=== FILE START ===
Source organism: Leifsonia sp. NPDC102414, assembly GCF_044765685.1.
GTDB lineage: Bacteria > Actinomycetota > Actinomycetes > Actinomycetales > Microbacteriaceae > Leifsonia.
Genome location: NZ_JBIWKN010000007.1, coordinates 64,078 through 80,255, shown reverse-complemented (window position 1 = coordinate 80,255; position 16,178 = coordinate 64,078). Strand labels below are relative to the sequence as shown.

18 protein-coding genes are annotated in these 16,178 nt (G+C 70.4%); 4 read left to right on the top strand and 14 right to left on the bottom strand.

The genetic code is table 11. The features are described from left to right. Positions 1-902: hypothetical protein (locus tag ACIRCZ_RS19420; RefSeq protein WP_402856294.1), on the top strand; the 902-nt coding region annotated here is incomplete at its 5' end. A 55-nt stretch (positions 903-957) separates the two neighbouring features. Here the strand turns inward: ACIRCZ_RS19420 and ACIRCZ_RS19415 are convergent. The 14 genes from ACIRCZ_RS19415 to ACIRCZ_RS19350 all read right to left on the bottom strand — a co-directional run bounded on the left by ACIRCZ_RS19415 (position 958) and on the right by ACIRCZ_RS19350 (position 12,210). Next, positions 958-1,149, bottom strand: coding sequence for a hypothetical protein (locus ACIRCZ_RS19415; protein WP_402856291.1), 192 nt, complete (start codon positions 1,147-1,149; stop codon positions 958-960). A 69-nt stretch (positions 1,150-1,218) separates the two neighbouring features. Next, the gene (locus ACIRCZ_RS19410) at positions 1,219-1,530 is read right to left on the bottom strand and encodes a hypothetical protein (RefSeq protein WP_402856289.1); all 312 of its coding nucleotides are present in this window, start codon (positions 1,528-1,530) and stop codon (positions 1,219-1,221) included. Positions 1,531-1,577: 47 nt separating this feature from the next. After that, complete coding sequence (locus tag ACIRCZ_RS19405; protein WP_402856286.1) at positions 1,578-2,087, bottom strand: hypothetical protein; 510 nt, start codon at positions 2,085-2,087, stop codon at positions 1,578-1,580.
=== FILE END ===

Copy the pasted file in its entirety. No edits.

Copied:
Source organism: Leifsonia sp. NPDC102414, assembly GCF_044765685.1.
GTDB lineage: Bacteria > Actinomycetota > Actinomycetes > Actinomycetales > Microbacteriaceae > Leifsonia.
Genome location: NZ_JBIWKN010000007.1, coordinates 64,078 through 80,255, shown reverse-complemented (window position 1 = coordinate 80,255; position 16,178 = coordinate 64,078). Strand labels below are relative to the sequence as shown.

18 protein-coding genes are annotated in these 16,178 nt (G+C 70.4%); 4 read left to right on the top strand and 14 right to left on the bottom strand.

The genetic code is table 11. The features are described from left to right. Positions 1-902: hypothetical protein (locus tag ACIRCZ_RS19420; RefSeq protein WP_402856294.1), on the top strand; the 902-nt coding region annotated here is incomplete at its 5' end. A 55-nt stretch (positions 903-957) separates the two neighbouring features. Here the strand turns inward: ACIRCZ_RS19420 and ACIRCZ_RS19415 are convergent. The 14 genes from ACIRCZ_RS19415 to ACIRCZ_RS19350 all read right to left on the bottom strand — a co-directional run bounded on the left by ACIRCZ_RS19415 (position 958) and on the right by ACIRCZ_RS19350 (position 12,210). Next, positions 958-1,149, bottom strand: coding sequence for a hypothetical protein (locus ACIRCZ_RS19415; protein WP_402856291.1), 192 nt, complete (start codon positions 1,147-1,149; stop codon positions 958-960). A 69-nt stretch (positions 1,150-1,218) separates the two neighbouring features. Next, the gene (locus ACIRCZ_RS19410) at positions 1,219-1,530 is read right to left on the bottom strand and encodes a hypothetical protein (RefSeq protein WP_402856289.1); all 312 of its coding nucleotides are present in this window, start codon (positions 1,528-1,530) and stop codon (positions 1,219-1,221) included. Positions 1,531-1,577: 47 nt separating this feature from the next. After that, complete coding sequence (locus tag ACIRCZ_RS19405; protein WP_402856286.1) at positions 1,578-2,087, bottom strand: hypothetical protein; 510 nt, start codon at positions 2,085-2,087, stop codon at positions 1,578-1,580.